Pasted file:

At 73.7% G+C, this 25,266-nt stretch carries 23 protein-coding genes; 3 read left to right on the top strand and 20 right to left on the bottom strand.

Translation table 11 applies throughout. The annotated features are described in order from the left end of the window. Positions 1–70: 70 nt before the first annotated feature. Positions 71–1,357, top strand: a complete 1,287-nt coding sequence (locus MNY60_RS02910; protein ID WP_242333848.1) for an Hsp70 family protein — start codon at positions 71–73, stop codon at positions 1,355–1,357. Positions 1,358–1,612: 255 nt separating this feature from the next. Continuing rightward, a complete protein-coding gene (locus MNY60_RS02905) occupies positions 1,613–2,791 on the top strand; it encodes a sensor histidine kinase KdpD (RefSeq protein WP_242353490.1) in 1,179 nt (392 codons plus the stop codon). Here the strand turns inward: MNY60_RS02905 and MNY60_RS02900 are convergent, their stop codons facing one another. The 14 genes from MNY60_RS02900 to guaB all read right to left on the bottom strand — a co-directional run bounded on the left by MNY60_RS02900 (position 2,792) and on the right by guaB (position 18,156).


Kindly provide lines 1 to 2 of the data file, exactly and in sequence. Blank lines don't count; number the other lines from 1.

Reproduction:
At 73.7% G+C, this 25,266-nt stretch carries 23 protein-coding genes; 3 read left to right on the top strand and 20 right to left on the bottom strand.

Translation table 11 applies throughout. The annotated features are described in order from the left end of the window. Positions 1–70: 70 nt before the first annotated feature. Positions 71–1,357, top strand: a complete 1,287-nt coding sequence (locus MNY60_RS02910; protein ID WP_242333848.1) for an Hsp70 family protein — start codon at positions 71–73, stop codon at positions 1,355–1,357. Positions 1,358–1,612: 255 nt separating this feature from the next. Continuing rightward, a complete protein-coding gene (locus MNY60_RS02905) occupies positions 1,613–2,791 on the top strand; it encodes a sensor histidine kinase KdpD (RefSeq protein WP_242353490.1) in 1,179 nt (392 codons plus the stop codon). Here the strand turns inward: MNY60_RS02905 and MNY60_RS02900 are convergent, their stop codons facing one another. The 14 genes from MNY60_RS02900 to guaB all read right to left on the bottom strand — a co-directional run bounded on the left by MNY60_RS02900 (position 2,792) and on the right by guaB (position 18,156).